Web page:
3.3. Characteristics of the Included Patients

The sample consisted of twenty patients that fulfilled the criteria for the diagnosis of highly differentiated follicular carcinoma of ovarian origin (HDFCO), including our own case. The measured variables are collectively presented in Table 1. The mean age of the patients at diagnosis was 47.15 years (range 24–74). Mean follow-up period was 42.9 (range 4–204) months. In 92.9% of the reported cases, there was a previous gynecologic surgery ranging from cystectomy to total abdominal hysterectomy with bilateral oophorectomy. From those cases, a previous histologic diagnosis of struma ovarii was present in 62.5%, and a mature teratoma in 12.5%. In the remaining patients, the report was consistent with benign pathology other than struma ovarii, or not available. A history of HDFCO or struma peritonei was present in two patients, in both cases associated with a previous diagnosis of struma ovarii [25,30]. Interestingly, the only case reported to have parenchymal metastasis to the spleen, liver, and lung was associated with a previous diagnosis of “struma peritonei” that was surgically treated 12 years ago. This case highlights the insidious biologic behaviour of this clinical entity, which, despite its low malignant potential, has the tendency to recur and metastasize even years after initial surgery.
In a percentage as high as 57.1%, the patients were asymptomatic and the finding was incidental. Symptoms, if present, mainly included abdominal and pelvic pain and bloating. In one case, the lesions involved facial bony structures and the symptoms included temporomandibular joint pain and facial swelling. In another case with vertebral involvement, the presenting symptom was lower back pain. Ascites were present in only three cases, accounting for 42.9% among the studies that provided relevant data.

3.4. Characteristics of the Lesions (Location, Size)

The mean size of ovarian lesions was estimated at 8.3 cm (range 2–15). The predominant location of the lesion was the ovary in 60% of the cases. In the remaining cases, the lesions were localized in the peritoneum, the omentum, the uterus/uterine serosa, the para-aortic lymph nodes, the bowel serosa, and the epicardial lymph nodes. Extraperitoneal spread was encountered in 15% in the lungs, multiple facial bony structures, the heart, and the lumbar vertebrae.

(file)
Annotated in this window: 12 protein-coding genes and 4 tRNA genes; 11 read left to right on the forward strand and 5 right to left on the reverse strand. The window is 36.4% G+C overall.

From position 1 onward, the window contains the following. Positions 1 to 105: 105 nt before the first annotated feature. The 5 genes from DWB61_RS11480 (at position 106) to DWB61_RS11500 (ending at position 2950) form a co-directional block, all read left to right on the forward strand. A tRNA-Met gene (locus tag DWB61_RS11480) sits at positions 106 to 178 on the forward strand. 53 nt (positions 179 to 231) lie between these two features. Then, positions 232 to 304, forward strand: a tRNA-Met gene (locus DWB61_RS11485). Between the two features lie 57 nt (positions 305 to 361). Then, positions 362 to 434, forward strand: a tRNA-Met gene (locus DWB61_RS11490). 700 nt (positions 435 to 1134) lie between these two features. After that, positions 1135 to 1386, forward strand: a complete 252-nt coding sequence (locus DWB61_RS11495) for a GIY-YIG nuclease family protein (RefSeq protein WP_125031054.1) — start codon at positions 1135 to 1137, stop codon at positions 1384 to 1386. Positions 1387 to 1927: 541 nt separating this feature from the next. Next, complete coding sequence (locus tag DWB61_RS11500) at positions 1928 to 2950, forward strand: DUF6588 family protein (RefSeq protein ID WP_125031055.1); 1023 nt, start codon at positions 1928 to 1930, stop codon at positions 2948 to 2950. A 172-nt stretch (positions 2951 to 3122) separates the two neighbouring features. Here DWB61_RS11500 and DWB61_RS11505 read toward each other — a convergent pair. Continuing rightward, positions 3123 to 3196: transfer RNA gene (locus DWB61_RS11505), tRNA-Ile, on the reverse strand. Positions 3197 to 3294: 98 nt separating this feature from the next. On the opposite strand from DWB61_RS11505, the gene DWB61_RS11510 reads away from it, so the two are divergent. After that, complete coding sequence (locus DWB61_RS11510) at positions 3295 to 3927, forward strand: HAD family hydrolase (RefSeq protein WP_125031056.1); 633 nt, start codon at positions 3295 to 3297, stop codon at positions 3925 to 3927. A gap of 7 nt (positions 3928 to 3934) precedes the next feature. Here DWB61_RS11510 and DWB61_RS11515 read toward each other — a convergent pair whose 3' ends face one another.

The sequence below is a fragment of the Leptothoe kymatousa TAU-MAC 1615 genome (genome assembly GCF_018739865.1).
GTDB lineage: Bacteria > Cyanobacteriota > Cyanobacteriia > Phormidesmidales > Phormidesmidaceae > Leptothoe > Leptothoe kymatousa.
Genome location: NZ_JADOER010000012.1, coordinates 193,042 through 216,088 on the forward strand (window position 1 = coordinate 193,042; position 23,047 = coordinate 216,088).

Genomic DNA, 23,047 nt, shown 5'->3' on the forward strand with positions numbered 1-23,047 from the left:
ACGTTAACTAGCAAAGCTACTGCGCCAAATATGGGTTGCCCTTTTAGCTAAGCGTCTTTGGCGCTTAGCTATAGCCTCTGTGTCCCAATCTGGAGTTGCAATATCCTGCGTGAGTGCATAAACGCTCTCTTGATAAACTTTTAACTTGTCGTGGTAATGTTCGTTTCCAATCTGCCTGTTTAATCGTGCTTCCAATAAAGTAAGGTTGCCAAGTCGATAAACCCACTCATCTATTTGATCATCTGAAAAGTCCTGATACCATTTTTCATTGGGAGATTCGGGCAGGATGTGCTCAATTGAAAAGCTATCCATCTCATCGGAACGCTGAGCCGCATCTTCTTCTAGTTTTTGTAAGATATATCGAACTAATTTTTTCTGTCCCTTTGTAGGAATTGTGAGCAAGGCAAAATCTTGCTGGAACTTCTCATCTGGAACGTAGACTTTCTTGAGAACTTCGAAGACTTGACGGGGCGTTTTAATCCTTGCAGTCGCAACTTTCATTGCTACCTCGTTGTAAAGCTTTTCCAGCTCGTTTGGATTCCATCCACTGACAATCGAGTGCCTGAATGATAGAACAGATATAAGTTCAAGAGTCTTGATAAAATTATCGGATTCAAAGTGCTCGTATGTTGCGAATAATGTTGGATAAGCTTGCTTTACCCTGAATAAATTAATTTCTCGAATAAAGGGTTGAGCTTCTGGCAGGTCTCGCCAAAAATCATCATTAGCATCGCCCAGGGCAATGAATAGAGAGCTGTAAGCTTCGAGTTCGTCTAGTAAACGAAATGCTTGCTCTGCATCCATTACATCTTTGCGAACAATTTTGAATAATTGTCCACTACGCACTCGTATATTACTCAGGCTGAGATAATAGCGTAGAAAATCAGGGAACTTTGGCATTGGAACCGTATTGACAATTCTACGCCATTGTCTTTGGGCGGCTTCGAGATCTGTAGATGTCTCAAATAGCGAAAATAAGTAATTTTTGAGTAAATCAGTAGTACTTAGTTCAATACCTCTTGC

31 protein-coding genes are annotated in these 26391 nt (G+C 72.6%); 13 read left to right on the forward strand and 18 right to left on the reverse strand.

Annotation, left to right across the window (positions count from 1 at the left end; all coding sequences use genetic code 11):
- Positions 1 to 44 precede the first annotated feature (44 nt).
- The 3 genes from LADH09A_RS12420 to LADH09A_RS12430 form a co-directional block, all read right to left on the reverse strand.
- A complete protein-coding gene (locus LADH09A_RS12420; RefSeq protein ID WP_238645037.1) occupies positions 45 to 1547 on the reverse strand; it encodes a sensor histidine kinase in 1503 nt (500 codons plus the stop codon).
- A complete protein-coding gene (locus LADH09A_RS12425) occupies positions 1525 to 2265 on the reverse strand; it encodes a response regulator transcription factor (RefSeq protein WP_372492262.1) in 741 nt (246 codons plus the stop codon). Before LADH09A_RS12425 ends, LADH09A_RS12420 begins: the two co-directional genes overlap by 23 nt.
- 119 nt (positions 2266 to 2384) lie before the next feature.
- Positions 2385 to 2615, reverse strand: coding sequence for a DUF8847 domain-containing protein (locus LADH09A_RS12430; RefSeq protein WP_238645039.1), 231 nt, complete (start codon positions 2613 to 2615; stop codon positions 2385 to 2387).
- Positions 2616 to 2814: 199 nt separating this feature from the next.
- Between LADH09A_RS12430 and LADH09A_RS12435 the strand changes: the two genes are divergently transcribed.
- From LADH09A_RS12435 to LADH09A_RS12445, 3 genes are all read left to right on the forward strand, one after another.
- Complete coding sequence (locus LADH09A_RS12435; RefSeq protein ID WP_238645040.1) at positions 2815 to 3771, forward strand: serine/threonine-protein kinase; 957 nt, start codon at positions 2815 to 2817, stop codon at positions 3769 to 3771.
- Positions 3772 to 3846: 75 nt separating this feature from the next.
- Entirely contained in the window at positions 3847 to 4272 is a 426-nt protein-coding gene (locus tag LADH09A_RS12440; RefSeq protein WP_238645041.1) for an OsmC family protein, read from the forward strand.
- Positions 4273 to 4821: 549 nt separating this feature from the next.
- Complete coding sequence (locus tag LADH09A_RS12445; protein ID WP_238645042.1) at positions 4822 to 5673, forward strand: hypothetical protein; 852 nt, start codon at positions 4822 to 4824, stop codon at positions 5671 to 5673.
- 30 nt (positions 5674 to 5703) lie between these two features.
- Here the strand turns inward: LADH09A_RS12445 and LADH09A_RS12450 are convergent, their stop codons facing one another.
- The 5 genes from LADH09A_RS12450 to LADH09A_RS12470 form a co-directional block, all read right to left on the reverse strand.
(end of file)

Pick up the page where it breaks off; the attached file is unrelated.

3.5. Surgical Technique and Outcomes

Data concerning the surgical approach and the type of surgery are available for 17 patients. Surgery greatly varied from resection of the ovarian lesion to hysterectomy and bilateral salpingo-oophorectomy. Type of surgery included conservative management (fertility/uterine-sparing) in 35.3% (six patients), radical surgery (non-fertility/uterine-sparing) in 41.2% (seven patients), biopsies in 11.8% (two patients), and local excision after a previous history of total hysterectomy and bilateral salpingo-oophorectomy in 11.8% (two patients). Complete excision was reported in 88.3% of the cases. Mean age in the conservative surgical treatment group was 37.2 years (range 25–50), while in the radical treatment group it was 49.1 years (range 32–74). Omentectomy was performed for staging purposes in six (35.3%) and pelvic lymphadenectomy in four (23.5%) patients. In one case, lymphadenectomy was extended to the para-aortic lymph nodes. A minimally invasive approach (laparoscopy) was applied in 17.6% (3/17 patients) of the cases, and in one of them the approach was robotic-assisted.
Dobi et al. described the involvement of the sigmoid colon by the disease, which was managed by rectosigmoid resection and anastomosis. In our own case, optimal debulking included left salpingo-oophorectomy; peritoneal resection of the pelvic, paracolic, bladder, and subdiaphragmatic peritoneum; omentectomy; and appendectomy. Macroscopically enlarged peritoneal lymph nodes were also removed (Figure 2). The final pathologic report confirmed the presence of neoplastic tissue with focal stromal invasion in all specimens, apart from the lymph nodes and the appendix. Our findings highlight the potential of extensive intraperitoneal dissemination of the disease, even in the subdiaphragmatic peritoneum, which was not previously addressed.
Where relevant data were available, adjuvant therapy included thyroidectomy combined with radioactive iodine therapy in 62.5%% (10/16 cases), no additional therapy in 31.3% (5/16), and chemotherapy only in 6.25% (1 case treated with combination adriamycin 60 mg and farmorubicin 80 mg). The was one reported case with a previous history of thyroidectomy several years before the diagnosis of HDFCO. Another case described by Carey et al. had a diagnosis of concurrent thyroid carcinoma (well-differentiated papillary carcinoma), with maximal diameter of 0.5 cm, which was classified as stage PT1. The peritoneal lesions, however, were classified as HDFCO due to the distinctive histologic features and the unlikely possibility of metastasis from the thyroid carcinoma.
Concerning the prognosis, in the total of 16 patients with reported relevant outcomes, 81.25% (13/16) of the patients did not present any signs of disease during the follow-up period, 12.5% (2/16) were alive with disease, and 6.25% (1/16) had a recurrence. The recurrence pertains to a patient incidentally diagnosed with the disease during laparotomy for cholecystectomy. The treatment included excision of peritoneal disease, paraortic lymphadenectomy followed by thyroidectomy and radioiodine therapy. Τhe patient had a previous history of surgically excised struma ovarii. The disease recurred 2.5 years after the surgical treatment and was managed with repeat radioiodine therapy. The patient was living with the disease when the study was published.